Children under the age of two are not getting the food or nutrients they need to thrive and grow well, leading to irreversible developmental harm, a new report by United Nations Children’s Fund (UNICEF) has revealed.
In a communique on the issue, the UNICEF said the situation has a tendency to get much worse under COVID-19.
The UNICEF report indicated that during crucial period when children begin to transition to solid foods, just 1 in 3 are fed a diet diverse enough to grow well.
Fed to Fail?
The crisis of children’s diets in early life – released ahead of the UN Food Systems Summit this week – warned that rising poverty, inequality, conflict, climate-related disasters, and health emergencies such as the COVID-19 pandemic, are contributing to an ongoing nutrition crisis among the world’s youngest that has shown little sign of improvement in the last ten years.
“The findings of the report are clear: millions of young children are not being fed diets adequate for their growth and development,” said Rushnan Murtaza, UNICEF Nigeria Deputy Representative.
“Poor nutritional intake in the first two years of life can harm children’s rapidly growing bodies and brains, impacting their futures. Now more than ever, with the ongoing COVID-19 disruptions, we need to reimagine a food system that improves the diets of young children, including in Nigeria.”
In an analysis of 91 countries, including Nigeria, the UNICEF report found that half of children aged 6-23 months globally are not being fed the minimum recommended number of meals a day. Two-thirds do not consume the minimum number of food groups they need to thrive.
According to the 2018 Nigeria Demographic and Health Survey, in Nigeria, among children aged 6-23 months, only 23 per cent have the minimum necessary dietary diversity, and only 42 per cent have minimum adequate meal frequency.
As COVID-19 continues to disrupt essential services and drive more families into poverty, the report disclosed that the pandemic is affecting how families feed their children.
According to a study conducted in Nigeria last year, Nigerians were already largely unable to afford healthy diets due to pre-existing food security challenges, with an estimated 40.1 percent of Nigerians unable to cater for their food expenditure. It is likely that this will only be worsened by the COVID-19 pandemic.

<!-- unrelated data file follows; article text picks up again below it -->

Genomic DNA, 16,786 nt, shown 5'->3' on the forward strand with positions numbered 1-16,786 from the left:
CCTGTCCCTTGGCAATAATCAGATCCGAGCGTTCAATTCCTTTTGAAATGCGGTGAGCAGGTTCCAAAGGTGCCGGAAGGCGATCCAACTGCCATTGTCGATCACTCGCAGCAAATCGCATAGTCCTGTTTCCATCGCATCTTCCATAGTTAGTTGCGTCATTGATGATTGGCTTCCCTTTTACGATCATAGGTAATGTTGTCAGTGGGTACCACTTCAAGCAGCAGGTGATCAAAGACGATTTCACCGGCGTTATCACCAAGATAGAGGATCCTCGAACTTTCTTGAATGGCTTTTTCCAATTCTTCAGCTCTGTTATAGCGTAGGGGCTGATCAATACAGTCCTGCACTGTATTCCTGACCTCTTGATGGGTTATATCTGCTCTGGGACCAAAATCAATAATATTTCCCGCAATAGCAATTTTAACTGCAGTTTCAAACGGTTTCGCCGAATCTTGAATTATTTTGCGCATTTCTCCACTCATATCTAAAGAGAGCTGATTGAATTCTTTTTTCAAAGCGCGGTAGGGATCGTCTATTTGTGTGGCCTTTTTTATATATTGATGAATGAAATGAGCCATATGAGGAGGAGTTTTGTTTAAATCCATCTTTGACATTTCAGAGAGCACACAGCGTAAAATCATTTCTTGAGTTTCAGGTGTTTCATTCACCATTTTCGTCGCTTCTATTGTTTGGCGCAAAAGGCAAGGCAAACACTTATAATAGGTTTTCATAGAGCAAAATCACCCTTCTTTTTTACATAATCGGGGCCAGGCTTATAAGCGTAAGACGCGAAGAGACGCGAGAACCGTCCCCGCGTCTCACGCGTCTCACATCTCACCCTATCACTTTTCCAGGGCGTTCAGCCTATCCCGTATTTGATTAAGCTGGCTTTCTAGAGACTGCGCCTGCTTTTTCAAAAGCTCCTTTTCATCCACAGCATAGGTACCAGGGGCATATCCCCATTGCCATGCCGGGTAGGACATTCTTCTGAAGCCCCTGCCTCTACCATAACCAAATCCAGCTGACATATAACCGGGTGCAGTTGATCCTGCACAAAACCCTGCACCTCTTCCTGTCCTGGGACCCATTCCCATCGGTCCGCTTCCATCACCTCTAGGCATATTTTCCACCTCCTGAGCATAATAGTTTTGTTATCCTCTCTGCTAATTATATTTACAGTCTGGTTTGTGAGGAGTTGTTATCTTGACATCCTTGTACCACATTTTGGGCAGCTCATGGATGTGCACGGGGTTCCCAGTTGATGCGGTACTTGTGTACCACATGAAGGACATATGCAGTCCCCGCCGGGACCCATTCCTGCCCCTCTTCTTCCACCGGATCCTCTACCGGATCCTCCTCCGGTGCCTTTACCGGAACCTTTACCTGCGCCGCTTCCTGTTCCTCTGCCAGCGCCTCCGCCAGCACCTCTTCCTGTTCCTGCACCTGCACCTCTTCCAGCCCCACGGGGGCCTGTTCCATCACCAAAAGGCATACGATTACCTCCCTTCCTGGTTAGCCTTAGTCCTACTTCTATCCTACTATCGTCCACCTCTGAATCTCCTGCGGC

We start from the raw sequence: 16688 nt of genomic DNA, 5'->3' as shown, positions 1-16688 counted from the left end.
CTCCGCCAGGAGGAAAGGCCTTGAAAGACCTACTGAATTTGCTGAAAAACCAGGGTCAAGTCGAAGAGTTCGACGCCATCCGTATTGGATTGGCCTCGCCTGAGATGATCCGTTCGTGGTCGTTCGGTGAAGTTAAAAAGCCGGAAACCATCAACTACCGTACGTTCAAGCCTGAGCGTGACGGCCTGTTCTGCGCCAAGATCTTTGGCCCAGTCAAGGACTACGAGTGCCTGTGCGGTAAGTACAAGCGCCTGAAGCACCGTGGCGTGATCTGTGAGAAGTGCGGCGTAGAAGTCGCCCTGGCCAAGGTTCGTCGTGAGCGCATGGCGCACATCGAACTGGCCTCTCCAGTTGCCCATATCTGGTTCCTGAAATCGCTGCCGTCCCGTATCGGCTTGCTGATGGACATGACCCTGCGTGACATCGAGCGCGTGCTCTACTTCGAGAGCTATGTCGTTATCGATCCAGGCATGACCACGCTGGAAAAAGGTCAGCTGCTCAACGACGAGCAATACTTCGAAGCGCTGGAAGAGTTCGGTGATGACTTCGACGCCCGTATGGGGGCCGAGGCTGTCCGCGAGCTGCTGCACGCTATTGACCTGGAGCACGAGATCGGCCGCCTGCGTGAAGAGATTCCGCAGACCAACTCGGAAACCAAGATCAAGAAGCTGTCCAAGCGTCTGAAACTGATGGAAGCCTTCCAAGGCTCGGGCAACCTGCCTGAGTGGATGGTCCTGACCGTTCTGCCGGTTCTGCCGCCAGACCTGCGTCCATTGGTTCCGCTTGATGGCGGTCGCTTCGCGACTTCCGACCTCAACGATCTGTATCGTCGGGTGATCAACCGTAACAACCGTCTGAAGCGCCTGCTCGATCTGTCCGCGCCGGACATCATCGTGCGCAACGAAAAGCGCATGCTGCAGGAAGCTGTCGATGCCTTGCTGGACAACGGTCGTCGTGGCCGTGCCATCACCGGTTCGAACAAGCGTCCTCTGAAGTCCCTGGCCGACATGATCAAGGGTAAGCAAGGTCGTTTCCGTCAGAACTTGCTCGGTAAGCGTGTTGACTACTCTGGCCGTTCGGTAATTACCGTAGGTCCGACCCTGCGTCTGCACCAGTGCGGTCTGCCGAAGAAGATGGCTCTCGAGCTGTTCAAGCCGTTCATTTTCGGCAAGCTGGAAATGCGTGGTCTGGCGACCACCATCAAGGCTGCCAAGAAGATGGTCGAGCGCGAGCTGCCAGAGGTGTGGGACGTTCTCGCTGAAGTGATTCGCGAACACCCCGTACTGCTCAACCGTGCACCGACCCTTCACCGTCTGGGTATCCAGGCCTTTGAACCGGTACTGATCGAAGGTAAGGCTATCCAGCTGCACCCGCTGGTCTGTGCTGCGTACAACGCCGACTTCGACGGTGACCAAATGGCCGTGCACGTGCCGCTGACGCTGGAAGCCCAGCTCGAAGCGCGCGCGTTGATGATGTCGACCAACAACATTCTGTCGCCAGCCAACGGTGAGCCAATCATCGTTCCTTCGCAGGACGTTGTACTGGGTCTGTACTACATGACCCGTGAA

Children carry the scars of poor diets and feeding practices for life. An insufficient intake of nutrients found to support growth at an early age puts children at risk of poor brain development, weak learning, low immunity, increased infections and, potentially, death.
Children under the age of two are most vulnerable to all forms of malnutrition – stunting, wasting (low weight for height), micronutrient deficiencies, overweight and obesity – as a result of poor diets, due to their greater need for essential nutrients per kilogram of body weight than at any other time in life.
Globally, UNICEF estimates that more than half of children under the age of 5 with wasting – around 23 million children – are younger than 2 years of age, while the prevalence of stunting increases rapidly between 6 months and two years, as children’s diets fail to keep pace with their growing nutritional needs.
“In Nigeria, one out of every three children is stunted and one of every ten children is wasted. As a result, close to 17 million Nigerian children are undernourished (stunted and/or wasted), giving Nigeria the highest-burden of malnutrition in Africa and the second-highest in the world,” the UNICEF statement partly read.
It further revealed that Nigeria is off-track to achieve SDG2: Zero Hunger by 2030. Adding that to change this trajectory, “the time to act is now to reimagine not just food, but health and social protection systems”.
To deliver nutritious, safe, and affordable diets to every child year-round, the report called for governments, donors, civil society organizations, and development actors to work hand-in-hand to transform food, health, and social protection systems by: